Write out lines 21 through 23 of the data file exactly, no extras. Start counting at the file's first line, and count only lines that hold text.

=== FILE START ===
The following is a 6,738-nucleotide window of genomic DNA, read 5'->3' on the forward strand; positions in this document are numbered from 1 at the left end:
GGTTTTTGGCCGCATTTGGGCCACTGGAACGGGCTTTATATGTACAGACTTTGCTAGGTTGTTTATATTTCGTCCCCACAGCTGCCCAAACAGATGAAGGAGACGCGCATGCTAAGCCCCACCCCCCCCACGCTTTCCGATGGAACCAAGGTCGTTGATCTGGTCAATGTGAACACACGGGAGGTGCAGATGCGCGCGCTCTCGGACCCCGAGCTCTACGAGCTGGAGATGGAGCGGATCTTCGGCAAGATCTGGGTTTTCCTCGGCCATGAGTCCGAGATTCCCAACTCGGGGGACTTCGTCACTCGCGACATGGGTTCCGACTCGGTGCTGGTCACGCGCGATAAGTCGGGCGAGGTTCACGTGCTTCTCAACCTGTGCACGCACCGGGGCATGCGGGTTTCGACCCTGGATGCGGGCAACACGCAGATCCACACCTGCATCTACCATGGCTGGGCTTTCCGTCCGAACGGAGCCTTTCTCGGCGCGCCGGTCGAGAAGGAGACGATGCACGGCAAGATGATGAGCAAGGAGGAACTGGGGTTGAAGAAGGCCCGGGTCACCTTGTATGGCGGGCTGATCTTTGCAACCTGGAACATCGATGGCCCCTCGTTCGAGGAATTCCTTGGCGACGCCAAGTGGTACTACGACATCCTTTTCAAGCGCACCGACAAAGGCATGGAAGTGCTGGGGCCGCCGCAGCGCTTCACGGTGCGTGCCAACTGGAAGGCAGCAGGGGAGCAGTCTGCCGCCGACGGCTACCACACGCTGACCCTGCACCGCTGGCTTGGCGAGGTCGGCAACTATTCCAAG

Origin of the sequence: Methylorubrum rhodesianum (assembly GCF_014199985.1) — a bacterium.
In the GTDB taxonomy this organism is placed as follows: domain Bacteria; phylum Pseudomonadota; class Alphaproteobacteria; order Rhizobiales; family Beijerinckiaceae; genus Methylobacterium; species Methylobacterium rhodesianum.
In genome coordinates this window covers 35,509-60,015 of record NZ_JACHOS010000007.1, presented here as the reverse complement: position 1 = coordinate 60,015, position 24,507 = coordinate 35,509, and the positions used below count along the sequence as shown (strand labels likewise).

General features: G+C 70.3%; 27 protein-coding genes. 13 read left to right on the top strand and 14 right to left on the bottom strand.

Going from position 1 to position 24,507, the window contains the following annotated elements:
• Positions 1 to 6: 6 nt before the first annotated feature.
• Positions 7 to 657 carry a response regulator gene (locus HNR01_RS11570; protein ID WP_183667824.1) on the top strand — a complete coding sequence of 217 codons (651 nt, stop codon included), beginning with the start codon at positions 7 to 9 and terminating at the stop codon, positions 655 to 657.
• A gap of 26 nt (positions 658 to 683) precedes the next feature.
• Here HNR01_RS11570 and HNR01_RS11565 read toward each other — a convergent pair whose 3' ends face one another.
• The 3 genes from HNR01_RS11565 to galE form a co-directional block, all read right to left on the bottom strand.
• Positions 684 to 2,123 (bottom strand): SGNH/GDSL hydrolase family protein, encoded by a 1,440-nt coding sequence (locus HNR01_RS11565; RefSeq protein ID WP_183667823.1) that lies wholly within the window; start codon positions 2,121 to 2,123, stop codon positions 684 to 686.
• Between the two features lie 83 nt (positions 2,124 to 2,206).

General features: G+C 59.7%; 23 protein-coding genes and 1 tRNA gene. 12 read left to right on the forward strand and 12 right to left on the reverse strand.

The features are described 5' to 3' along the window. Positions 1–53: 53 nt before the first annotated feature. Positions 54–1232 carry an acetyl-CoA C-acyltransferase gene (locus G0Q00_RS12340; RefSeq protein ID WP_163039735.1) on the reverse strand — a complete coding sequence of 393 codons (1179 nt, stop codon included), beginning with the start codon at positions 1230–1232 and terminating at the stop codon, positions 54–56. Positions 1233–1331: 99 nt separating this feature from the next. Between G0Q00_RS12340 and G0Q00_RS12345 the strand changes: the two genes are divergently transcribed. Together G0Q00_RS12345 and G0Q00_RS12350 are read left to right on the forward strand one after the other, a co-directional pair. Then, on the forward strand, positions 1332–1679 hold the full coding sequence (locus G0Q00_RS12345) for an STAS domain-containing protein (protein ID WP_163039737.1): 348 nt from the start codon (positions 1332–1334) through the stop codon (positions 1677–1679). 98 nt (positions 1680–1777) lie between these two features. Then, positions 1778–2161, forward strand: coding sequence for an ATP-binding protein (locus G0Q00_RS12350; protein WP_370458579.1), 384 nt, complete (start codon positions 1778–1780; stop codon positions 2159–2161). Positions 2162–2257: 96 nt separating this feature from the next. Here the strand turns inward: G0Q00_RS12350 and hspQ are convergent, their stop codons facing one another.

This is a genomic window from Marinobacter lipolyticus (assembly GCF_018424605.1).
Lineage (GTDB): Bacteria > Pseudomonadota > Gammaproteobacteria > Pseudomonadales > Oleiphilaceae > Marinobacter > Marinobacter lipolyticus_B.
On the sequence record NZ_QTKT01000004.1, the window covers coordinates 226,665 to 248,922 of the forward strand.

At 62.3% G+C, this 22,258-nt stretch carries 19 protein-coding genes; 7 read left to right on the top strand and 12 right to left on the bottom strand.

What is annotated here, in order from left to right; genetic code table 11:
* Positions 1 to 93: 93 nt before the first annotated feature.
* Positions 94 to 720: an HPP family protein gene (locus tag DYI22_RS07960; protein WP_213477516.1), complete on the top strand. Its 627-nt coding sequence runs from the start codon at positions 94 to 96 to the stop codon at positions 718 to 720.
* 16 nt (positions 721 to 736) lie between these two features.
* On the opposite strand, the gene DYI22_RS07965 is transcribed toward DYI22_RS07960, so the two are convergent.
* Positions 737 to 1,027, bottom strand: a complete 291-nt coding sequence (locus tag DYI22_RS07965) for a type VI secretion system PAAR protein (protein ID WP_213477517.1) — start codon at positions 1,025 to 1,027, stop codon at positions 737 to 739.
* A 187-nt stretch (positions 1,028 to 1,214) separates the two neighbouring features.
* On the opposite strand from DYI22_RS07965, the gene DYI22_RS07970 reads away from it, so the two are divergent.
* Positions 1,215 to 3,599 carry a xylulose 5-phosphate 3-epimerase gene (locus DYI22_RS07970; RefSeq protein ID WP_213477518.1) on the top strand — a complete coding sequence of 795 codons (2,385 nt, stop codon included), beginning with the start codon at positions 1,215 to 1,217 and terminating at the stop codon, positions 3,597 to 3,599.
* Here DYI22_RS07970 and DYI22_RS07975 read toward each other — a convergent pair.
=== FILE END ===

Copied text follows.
What is annotated here, in order from left to right; genetic code table 11:
* Positions 1 to 93: 93 nt before the first annotated feature.
* Positions 94 to 720: an HPP family protein gene (locus tag DYI22_RS07960; protein WP_213477516.1), complete on the top strand. Its 627-nt coding sequence runs from the start codon at positions 94 to 96 to the stop codon at positions 718 to 720.